HOOVER, Ala. — Gus Malzahn has been chasing the heights of his first season as Auburn football coach since the clock hit all zeroes at the final BCS National Championship Game.
But Malzahn hasn’t found a formula to repeat that 12-2 record in the 2013 season that pulled off the biggest turnaround in modern college football history. Auburn hasn’t fielded the same explosive offensive consistency, late-game effectiveness or thrilling success against its two biggest rivals.
Four years later, though, Malzahn thinks he can get lightning to strike a second time on the Plains.
“Probably the biggest thing that’s standing out to me about this team, that they’re hungry,” Malzahn said last week at SEC Media Days. “They’re hungry and they’ve got something to prove. And, really, the last time I felt this was 2013. So that’s a good comfort for me.”
Malzahn’s 2013 team was motivated by arguably the program’s worst-ever season in 2012 — 3-9 overall and 0-8 in the SEC.
“They were embarrassed,” Malzahn said. “They wanted to redeem themselves. And they had that edge to them that just brought everybody together and just do that little extra more that it takes, and they were an extremely close team.”
Likewise, the desire to make things right again after 8-5, 7-6 and 8-5 seasons weighs heavily on Auburn’s leaders this season.
“I see a lot of similarities (to 2013),” senior safety Tray Matthews said. “I see the hunger, I see the drive. We haven’t finished like we’ve wanted to the last two seasons. We have a chip on our shoulder, and we’re ready to get after it this year.”
Auburn will be able to “get after it” in 2017 with a lot of experience.
The Tigers are in line to return at least seven starters on both offense and defense this fall. The last Auburn team to have that much coming back was none other than the 2013 squad.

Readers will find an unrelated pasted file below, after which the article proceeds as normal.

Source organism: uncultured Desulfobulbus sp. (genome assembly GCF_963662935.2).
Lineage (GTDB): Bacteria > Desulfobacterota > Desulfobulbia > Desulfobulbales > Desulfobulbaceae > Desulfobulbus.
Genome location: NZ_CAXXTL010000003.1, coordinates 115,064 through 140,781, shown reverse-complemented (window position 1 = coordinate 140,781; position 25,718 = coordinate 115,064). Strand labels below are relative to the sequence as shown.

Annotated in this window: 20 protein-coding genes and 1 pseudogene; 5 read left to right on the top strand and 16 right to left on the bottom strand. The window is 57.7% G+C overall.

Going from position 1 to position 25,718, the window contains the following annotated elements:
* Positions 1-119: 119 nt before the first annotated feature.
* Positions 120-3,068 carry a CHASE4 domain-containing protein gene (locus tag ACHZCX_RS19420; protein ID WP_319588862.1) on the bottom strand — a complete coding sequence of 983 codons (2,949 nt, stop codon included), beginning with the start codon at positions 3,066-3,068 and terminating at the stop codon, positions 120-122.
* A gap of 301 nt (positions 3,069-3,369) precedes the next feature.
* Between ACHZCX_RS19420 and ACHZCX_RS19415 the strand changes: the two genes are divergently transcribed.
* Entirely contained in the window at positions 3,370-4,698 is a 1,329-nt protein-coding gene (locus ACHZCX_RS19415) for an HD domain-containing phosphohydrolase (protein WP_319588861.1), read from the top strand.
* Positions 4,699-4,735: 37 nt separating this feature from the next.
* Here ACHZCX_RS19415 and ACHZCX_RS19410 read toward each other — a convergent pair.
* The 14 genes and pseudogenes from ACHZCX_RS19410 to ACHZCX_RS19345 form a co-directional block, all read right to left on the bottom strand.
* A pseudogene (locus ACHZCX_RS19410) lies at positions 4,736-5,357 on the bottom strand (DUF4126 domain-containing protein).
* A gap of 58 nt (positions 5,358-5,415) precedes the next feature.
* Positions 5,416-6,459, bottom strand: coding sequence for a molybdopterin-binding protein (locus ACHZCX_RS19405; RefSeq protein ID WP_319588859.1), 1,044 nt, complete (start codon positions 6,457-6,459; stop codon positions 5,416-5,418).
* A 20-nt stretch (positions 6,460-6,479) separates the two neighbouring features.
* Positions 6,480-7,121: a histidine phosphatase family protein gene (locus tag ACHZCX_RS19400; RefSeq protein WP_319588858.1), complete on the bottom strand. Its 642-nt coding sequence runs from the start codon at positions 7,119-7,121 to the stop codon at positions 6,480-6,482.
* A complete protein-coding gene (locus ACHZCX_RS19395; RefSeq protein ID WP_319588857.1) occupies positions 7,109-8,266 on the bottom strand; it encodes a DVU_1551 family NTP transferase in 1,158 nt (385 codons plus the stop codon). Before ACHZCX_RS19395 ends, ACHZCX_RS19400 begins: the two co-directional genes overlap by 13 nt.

“Right now, we have the best quality depth we’ve had since I’ve been here,” Malzahn said. “We’ve got the most experienced team that I’ve had since I’ve been here.”
Auburn could start an entire offensive line of seniors. It returns almost all of its rushing yards from an SEC-leading 2016 season. Four of the top five receivers are back.
“The last couple of years, we’ve had a really young team,” senior offensive tackle Braden Smith said. “I think that experience will play a key role, like everybody has seen what the journey is like the last couple of years.”
On defense, Auburn returns all three of its starting linebackers and two of its top linemen. Its top cornerback is back, along with three senior safeties with starting experience.
The nation’s best kicker, Daniel Carlson, rounds out the balanced, veteran-filled depth chart.
“I think that we do have a special team this year,” Carlson said. “This is my fifth year, and I was here during 2013, and it feels special and similar to that year. We’re all working hard and this team is really coming together. All of the talent and all of the pieces of the puzzle that need to come together, we have a shot at a really special year.”
The similarities between 2017 and 2013 don’t stop there.
In 2013, Auburn turned to a transfer quarterback who started his career at another Power 5 school and followed him to a record-breaking year.
While Nick Marshall’s journey was much different than the one taken by Jarrett Stidham, he has the potential to be the lynchpin of an offensive overhaul.
With Marshall, it was a run-first, Wing T-inspired brand of smashmouth spread football brought to the Plains by Malzahn and first-year offensive coordinator Rhett Lashlee.
With Stidham, the plan is for an run-pass option-based Air Raid-influenced attack that seeks more offensive balance under first-year offensive coordinator Chip Lindsey.
Auburn will return a junior running back who broke out for a 1,000-yard season in the previous year. Tre Mason did that heading into 2013 and Kamryn Pettway will do the same in 2017.
And, just like it did in 2013 for two instant college football classics, Auburn will host both Alabama and Georgia in 2017.
That stands out to Malzahn, who won’t shy away from any 2013 comparisons or championship whispers this season.
“We’re in a good spot,” Malzahn said. “We’ve got to seize the moment. We’ve got a chance. We have an unbelievably tough schedule. But we do have some key opponents at home. I like where we’re at.”